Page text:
Lake Cahora Bassa is Africa’s fourth-largest artificial lake, situated in the Tete Province in Mozambique. The Cahora Bassa Dam system is the largest hydroelectric scheme in southern Africa with the powerhouse containing 5 x 415MW turbines. It is one of the three major dams on the Zambezi river system, the others being Kariba and Itezhi-Tezhi. However, Itezhi-Tezhi is not on the main stream of the Zambezi, but on its tributary the Kafue River. A considerable kapenta fishery has developed in the reservoir. The kapenta is assumed to originate from Lake Kariba where it was introduced from Lake Tanganyika. Annual catch of kapenta in the Cahora Bassa dam in 2003 exceeded 10 thousand tons. It is widely believed that there is a breeding colony of Zambezi Shark “trapped” inside the dam. As the Bull Shark is known to travel >100km upstream, this phenomenon does not conflict with existing scientific and biological fact. In particular an ocean-dwelling species, bull sharks are perfectly capable of living in fresh water for their entire lifespan. Local tribes have indeed reported sightings (and attacks) by this isolated community of shark, although these have yet to be substantiated with hard evidence.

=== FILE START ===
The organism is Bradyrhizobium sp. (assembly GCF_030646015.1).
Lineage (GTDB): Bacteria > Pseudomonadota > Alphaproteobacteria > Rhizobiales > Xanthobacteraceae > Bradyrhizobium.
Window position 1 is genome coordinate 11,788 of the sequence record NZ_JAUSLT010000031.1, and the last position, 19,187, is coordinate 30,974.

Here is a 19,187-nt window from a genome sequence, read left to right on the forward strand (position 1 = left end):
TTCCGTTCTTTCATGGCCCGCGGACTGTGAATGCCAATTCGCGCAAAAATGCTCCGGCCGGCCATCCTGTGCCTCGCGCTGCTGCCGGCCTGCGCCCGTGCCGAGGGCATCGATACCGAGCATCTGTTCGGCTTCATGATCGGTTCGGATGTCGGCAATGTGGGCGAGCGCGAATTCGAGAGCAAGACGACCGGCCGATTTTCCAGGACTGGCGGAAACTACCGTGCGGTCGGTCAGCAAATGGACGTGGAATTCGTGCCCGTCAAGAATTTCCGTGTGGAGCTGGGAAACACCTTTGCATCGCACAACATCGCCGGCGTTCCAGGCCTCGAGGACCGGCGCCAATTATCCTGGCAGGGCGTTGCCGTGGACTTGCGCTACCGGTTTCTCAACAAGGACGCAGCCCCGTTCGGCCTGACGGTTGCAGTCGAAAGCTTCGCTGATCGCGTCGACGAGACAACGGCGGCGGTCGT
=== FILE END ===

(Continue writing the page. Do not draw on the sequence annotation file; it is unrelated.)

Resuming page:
Location (15° 36′ 54.4″ S, 30° 26′ 21.6″ E to 15° 35′ 8.71″ S, 32° 42′ 16.2″ E)
The lake has reached a maximum length and width of approximately 250 km and 38 km respectively, flooding an area of 2,700 km² with an average depth of 20.9 m. To the east, a ferry at Zumbo connects to the Zambian town of Luangwa across the Luangwa River. Tete is about 160 km from its eastern shores.
The ship Kuza travels fortnightly between Zongo and the Cahora Bassa Dam. Probably.